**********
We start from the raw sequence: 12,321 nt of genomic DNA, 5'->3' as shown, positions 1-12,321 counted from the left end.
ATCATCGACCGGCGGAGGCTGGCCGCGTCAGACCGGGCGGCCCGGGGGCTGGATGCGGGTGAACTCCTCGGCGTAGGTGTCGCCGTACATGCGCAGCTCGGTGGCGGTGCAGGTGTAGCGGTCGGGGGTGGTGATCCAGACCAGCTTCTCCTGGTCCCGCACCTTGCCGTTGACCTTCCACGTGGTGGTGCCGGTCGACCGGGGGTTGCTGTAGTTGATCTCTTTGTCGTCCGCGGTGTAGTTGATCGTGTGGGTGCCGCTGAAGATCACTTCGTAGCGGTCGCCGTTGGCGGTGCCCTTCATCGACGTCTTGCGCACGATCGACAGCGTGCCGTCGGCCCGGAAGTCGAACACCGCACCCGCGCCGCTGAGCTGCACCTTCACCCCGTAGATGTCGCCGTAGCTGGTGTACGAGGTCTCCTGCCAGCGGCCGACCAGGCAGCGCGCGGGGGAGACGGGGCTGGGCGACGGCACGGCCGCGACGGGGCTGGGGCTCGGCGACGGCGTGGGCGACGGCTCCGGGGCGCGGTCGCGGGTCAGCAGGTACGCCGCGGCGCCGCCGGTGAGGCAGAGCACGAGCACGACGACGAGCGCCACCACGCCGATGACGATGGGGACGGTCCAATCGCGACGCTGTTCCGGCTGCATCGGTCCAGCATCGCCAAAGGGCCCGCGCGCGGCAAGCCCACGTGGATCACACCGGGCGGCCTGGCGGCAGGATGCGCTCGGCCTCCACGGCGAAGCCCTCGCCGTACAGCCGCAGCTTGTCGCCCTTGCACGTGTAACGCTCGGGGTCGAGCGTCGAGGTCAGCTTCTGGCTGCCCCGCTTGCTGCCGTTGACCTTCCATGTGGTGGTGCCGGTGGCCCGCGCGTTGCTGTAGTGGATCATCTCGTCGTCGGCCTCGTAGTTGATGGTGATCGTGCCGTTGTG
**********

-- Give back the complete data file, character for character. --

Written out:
We start from the raw sequence: 12,321 nt of genomic DNA, 5'->3' as shown, positions 1-12,321 counted from the left end.
ATCATCGACCGGCGGAGGCTGGCCGCGTCAGACCGGGCGGCCCGGGGGCTGGATGCGGGTGAACTCCTCGGCGTAGGTGTCGCCGTACATGCGCAGCTCGGTGGCGGTGCAGGTGTAGCGGTCGGGGGTGGTGATCCAGACCAGCTTCTCCTGGTCCCGCACCTTGCCGTTGACCTTCCACGTGGTGGTGCCGGTCGACCGGGGGTTGCTGTAGTTGATCTCTTTGTCGTCCGCGGTGTAGTTGATCGTGTGGGTGCCGCTGAAGATCACTTCGTAGCGGTCGCCGTTGGCGGTGCCCTTCATCGACGTCTTGCGCACGATCGACAGCGTGCCGTCGGCCCGGAAGTCGAACACCGCACCCGCGCCGCTGAGCTGCACCTTCACCCCGTAGATGTCGCCGTAGCTGGTGTACGAGGTCTCCTGCCAGCGGCCGACCAGGCAGCGCGCGGGGGAGACGGGGCTGGGCGACGGCACGGCCGCGACGGGGCTGGGGCTCGGCGACGGCGTGGGCGACGGCTCCGGGGCGCGGTCGCGGGTCAGCAGGTACGCCGCGGCGCCGCCGGTGAGGCAGAGCACGAGCACGACGACGAGCGCCACCACGCCGATGACGATGGGGACGGTCCAATCGCGACGCTGTTCCGGCTGCATCGGTCCAGCATCGCCAAAGGGCCCGCGCGCGGCAAGCCCACGTGGATCACACCGGGCGGCCTGGCGGCAGGATGCGCTCGGCCTCCACGGCGAAGCCCTCGCCGTACAGCCGCAGCTTGTCGCCCTTGCACGTGTAACGCTCGGGGTCGAGCGTCGAGGTCAGCTTCTGGCTGCCCCGCTTGCTGCCGTTGACCTTCCATGTGGTGGTGCCGGTGGCCCGCGCGTTGCTGTAGTGGATCATCTCGTCGTCGGCCTCGTAGTTGATGGTGATCGTGCCGTTGTG